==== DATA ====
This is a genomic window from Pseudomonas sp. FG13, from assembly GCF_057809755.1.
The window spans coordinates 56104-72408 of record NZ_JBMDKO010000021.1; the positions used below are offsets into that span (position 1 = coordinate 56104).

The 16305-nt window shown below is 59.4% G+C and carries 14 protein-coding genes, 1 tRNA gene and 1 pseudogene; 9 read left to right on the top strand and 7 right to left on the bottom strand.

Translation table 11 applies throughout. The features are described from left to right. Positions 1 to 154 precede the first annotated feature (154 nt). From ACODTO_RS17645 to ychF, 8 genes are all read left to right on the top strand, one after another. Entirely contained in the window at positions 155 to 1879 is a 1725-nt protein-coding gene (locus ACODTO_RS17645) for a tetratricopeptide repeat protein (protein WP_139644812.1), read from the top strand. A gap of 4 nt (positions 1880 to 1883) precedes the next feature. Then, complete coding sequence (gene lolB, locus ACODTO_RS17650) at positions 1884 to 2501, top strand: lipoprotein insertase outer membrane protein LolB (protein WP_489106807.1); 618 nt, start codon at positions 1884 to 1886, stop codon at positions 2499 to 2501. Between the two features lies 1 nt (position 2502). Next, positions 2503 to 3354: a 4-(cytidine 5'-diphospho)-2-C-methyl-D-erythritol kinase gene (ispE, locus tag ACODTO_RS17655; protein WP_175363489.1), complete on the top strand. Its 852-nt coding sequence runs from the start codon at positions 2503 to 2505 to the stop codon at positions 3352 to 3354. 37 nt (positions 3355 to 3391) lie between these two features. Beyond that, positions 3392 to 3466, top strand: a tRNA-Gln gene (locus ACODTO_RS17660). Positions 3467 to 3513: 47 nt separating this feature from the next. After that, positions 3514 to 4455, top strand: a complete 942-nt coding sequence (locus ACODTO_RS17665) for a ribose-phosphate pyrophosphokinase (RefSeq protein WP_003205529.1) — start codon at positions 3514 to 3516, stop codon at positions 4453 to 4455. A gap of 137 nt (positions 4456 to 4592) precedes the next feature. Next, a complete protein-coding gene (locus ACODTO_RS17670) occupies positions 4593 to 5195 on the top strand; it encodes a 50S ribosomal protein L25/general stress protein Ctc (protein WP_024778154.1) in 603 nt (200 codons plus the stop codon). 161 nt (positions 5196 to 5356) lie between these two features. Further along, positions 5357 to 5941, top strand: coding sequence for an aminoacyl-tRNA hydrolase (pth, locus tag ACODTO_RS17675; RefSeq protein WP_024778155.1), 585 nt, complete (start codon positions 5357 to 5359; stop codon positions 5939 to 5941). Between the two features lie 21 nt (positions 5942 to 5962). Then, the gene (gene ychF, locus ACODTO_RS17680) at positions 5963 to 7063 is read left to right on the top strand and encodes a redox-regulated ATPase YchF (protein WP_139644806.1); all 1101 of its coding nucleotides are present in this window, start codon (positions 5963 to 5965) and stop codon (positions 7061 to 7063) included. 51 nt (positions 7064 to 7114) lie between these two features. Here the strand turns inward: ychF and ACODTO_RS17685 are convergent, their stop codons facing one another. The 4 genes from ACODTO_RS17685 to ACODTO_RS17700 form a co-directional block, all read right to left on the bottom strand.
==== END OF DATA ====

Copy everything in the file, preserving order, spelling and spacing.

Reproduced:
This is a genomic window from Pseudomonas sp. FG13, from assembly GCF_057809755.1.
The window spans coordinates 56104-72408 of record NZ_JBMDKO010000021.1; the positions used below are offsets into that span (position 1 = coordinate 56104).

The 16305-nt window shown below is 59.4% G+C and carries 14 protein-coding genes, 1 tRNA gene and 1 pseudogene; 9 read left to right on the top strand and 7 right to left on the bottom strand.

Translation table 11 applies throughout. The features are described from left to right. Positions 1 to 154 precede the first annotated feature (154 nt). From ACODTO_RS17645 to ychF, 8 genes are all read left to right on the top strand, one after another. Entirely contained in the window at positions 155 to 1879 is a 1725-nt protein-coding gene (locus ACODTO_RS17645) for a tetratricopeptide repeat protein (protein WP_139644812.1), read from the top strand. A gap of 4 nt (positions 1880 to 1883) precedes the next feature. Then, complete coding sequence (gene lolB, locus ACODTO_RS17650) at positions 1884 to 2501, top strand: lipoprotein insertase outer membrane protein LolB (protein WP_489106807.1); 618 nt, start codon at positions 1884 to 1886, stop codon at positions 2499 to 2501. Between the two features lies 1 nt (position 2502). Next, positions 2503 to 3354: a 4-(cytidine 5'-diphospho)-2-C-methyl-D-erythritol kinase gene (ispE, locus tag ACODTO_RS17655; protein WP_175363489.1), complete on the top strand. Its 852-nt coding sequence runs from the start codon at positions 2503 to 2505 to the stop codon at positions 3352 to 3354. 37 nt (positions 3355 to 3391) lie between these two features. Beyond that, positions 3392 to 3466, top strand: a tRNA-Gln gene (locus ACODTO_RS17660). Positions 3467 to 3513: 47 nt separating this feature from the next. After that, positions 3514 to 4455, top strand: a complete 942-nt coding sequence (locus ACODTO_RS17665) for a ribose-phosphate pyrophosphokinase (RefSeq protein WP_003205529.1) — start codon at positions 3514 to 3516, stop codon at positions 4453 to 4455. A gap of 137 nt (positions 4456 to 4592) precedes the next feature. Next, a complete protein-coding gene (locus ACODTO_RS17670) occupies positions 4593 to 5195 on the top strand; it encodes a 50S ribosomal protein L25/general stress protein Ctc (protein WP_024778154.1) in 603 nt (200 codons plus the stop codon). 161 nt (positions 5196 to 5356) lie between these two features. Further along, positions 5357 to 5941, top strand: coding sequence for an aminoacyl-tRNA hydrolase (pth, locus tag ACODTO_RS17675; RefSeq protein WP_024778155.1), 585 nt, complete (start codon positions 5357 to 5359; stop codon positions 5939 to 5941). Between the two features lie 21 nt (positions 5942 to 5962). Then, the gene (gene ychF, locus ACODTO_RS17680) at positions 5963 to 7063 is read left to right on the top strand and encodes a redox-regulated ATPase YchF (protein WP_139644806.1); all 1101 of its coding nucleotides are present in this window, start codon (positions 5963 to 5965) and stop codon (positions 7061 to 7063) included. 51 nt (positions 7064 to 7114) lie between these two features. Here the strand turns inward: ychF and ACODTO_RS17685 are convergent, their stop codons facing one another. The 4 genes from ACODTO_RS17685 to ACODTO_RS17700 form a co-directional block, all read right to left on the bottom strand.